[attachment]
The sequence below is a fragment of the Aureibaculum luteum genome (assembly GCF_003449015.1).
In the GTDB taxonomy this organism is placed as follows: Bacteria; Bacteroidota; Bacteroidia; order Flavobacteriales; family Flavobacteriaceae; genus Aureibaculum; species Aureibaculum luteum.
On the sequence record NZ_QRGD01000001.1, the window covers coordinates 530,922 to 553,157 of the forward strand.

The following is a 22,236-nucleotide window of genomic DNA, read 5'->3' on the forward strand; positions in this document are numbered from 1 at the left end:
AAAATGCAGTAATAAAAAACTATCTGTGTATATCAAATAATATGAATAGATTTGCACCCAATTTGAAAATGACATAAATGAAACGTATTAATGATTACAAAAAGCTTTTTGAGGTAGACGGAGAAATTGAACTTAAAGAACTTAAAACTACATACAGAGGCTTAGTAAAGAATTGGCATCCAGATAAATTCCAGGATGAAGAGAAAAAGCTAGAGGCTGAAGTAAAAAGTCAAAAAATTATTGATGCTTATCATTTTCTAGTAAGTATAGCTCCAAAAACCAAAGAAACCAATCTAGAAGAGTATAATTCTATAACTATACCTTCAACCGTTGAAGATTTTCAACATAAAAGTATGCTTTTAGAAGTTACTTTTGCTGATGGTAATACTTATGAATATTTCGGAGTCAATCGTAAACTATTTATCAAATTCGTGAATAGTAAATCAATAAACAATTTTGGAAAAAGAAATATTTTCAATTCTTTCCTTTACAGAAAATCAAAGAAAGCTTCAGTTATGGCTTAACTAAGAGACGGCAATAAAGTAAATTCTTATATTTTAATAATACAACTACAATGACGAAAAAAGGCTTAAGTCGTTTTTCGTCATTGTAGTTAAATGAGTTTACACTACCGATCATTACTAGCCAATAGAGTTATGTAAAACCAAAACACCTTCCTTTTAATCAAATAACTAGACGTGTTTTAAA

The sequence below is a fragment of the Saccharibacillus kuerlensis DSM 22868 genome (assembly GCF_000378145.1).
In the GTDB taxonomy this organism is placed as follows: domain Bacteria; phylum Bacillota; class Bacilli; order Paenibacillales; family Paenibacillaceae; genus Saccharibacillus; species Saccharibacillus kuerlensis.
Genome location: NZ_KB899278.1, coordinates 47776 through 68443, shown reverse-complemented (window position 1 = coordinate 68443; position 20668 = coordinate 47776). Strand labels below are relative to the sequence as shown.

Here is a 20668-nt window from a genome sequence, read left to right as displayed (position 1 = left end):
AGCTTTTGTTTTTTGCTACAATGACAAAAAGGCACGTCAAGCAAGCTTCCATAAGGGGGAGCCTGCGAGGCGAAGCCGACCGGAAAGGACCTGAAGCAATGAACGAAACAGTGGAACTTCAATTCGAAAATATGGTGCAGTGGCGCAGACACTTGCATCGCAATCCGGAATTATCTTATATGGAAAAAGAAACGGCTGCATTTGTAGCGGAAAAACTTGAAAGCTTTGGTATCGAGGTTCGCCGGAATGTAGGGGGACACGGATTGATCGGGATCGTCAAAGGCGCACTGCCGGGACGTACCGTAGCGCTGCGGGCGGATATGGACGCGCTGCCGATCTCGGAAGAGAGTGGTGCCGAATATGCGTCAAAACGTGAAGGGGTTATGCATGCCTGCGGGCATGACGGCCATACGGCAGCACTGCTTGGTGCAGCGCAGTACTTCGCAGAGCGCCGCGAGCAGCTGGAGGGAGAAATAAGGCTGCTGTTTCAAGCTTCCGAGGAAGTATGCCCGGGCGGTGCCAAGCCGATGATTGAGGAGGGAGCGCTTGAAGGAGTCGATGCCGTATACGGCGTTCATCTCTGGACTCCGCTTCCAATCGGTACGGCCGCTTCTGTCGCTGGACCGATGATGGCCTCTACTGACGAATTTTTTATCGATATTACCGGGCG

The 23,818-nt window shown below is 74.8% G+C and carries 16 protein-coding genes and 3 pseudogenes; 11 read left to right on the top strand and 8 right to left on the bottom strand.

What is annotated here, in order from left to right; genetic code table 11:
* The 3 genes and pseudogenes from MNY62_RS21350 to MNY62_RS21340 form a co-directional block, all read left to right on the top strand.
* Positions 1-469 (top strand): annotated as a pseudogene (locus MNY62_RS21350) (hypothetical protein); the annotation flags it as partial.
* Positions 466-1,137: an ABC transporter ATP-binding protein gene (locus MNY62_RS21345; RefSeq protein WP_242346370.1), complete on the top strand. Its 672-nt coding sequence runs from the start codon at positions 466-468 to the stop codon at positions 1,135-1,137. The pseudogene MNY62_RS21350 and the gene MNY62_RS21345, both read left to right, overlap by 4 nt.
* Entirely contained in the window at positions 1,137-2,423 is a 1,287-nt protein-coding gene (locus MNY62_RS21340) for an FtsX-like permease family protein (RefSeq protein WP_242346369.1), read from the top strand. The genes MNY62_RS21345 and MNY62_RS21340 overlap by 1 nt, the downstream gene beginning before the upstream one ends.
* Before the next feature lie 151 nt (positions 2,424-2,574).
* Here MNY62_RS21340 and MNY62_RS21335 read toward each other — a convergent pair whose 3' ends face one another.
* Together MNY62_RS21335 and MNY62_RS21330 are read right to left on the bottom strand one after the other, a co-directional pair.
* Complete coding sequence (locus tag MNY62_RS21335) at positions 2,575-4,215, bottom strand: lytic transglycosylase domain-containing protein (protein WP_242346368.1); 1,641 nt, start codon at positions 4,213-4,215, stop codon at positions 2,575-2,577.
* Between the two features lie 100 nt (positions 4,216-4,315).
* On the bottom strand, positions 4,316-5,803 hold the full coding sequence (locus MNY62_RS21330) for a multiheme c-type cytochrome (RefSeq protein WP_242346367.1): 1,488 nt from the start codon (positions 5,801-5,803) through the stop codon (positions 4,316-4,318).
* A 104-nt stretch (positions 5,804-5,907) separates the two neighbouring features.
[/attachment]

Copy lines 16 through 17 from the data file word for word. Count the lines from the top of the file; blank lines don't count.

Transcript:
* Entirely contained in the window at positions 1,137-2,423 is a 1,287-nt protein-coding gene (locus MNY62_RS21340) for an FtsX-like permease family protein (RefSeq protein WP_242346369.1), read from the top strand. The genes MNY62_RS21345 and MNY62_RS21340 overlap by 1 nt, the downstream gene beginning before the upstream one ends.
* Before the next feature lie 151 nt (positions 2,424-2,574).